I am grateful to the Minister for bringing forward this Amendment which, as he says, implements his undertaking in Committee. Anxiety was expressed on both sides of the Committee about the original drafting, and it was thought that the Amendment then moved by the right hon. Gentleman perhaps went a little too wide, and did not fully safeguard the privacy of the farmer.
I quite accept that the trade or the trader should be able to find out whether credit is outstanding, or whether the Authority is making loans in respect of bonus payments or otherwise to farmers. Nevertheless, the scheme must safeguard the position of the farmer. This provision is, perhaps, not quite as narrow or as tightly drawn as we originally suggested but, as he has pointed out, the fact that the Authority may itself lay down such other requirements as it thinks fit goes a long way to meeting our case in Committee.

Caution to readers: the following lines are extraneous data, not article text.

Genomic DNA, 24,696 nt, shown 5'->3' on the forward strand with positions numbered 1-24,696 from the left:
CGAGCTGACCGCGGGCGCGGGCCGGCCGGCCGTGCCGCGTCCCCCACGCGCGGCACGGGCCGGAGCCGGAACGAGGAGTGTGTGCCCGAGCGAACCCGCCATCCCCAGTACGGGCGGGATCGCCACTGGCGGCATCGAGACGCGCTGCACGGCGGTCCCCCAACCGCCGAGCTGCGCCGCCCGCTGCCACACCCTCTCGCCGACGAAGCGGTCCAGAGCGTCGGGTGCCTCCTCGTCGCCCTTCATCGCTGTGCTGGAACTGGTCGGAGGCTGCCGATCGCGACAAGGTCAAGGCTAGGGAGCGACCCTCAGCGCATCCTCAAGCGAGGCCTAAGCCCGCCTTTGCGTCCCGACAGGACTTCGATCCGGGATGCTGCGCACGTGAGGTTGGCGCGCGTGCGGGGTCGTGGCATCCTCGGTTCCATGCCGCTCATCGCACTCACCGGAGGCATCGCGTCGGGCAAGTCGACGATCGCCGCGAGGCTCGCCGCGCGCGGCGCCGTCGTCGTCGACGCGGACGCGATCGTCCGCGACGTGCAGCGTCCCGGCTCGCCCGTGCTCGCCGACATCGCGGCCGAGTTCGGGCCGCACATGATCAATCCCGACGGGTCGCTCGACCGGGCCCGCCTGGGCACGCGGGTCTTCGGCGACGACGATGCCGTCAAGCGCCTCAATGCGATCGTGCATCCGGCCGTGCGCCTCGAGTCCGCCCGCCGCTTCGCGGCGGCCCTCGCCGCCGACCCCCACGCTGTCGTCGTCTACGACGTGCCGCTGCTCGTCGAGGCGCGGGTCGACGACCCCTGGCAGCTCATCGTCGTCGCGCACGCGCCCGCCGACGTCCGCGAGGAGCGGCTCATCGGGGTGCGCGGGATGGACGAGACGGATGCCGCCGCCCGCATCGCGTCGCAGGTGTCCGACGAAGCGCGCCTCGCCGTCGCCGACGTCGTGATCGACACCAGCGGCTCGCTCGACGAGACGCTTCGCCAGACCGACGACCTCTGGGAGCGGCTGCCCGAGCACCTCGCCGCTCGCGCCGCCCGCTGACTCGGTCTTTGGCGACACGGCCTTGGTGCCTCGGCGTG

I am also grateful to the right hon. Gentleman for taking up the point about credit limits made by my hon. Friend the Member for Woodbridge and Sudbury (Mr. Stainton). The words proposed seem to enable the Authority to lay down, if it so wished, that £250 should be the minimum, or £1,000 should be the maximum, or whatever it might be, depending entirely on what the Authority itself decides.
My hon. Friend also said in Committee that the Authority might keep a register of loans. I do not know whether the right hon. Gentleman has considered that suggestion. I think that in any case the Authority will keep a register, though it will not, of course, disclose it to anyone who comes along even though they do satisfy the provisions of this Amendment. If the Authority kept a register of loans beyond a certain figure it might make for administrative cleanness, and it would facilitate the working of the Clause.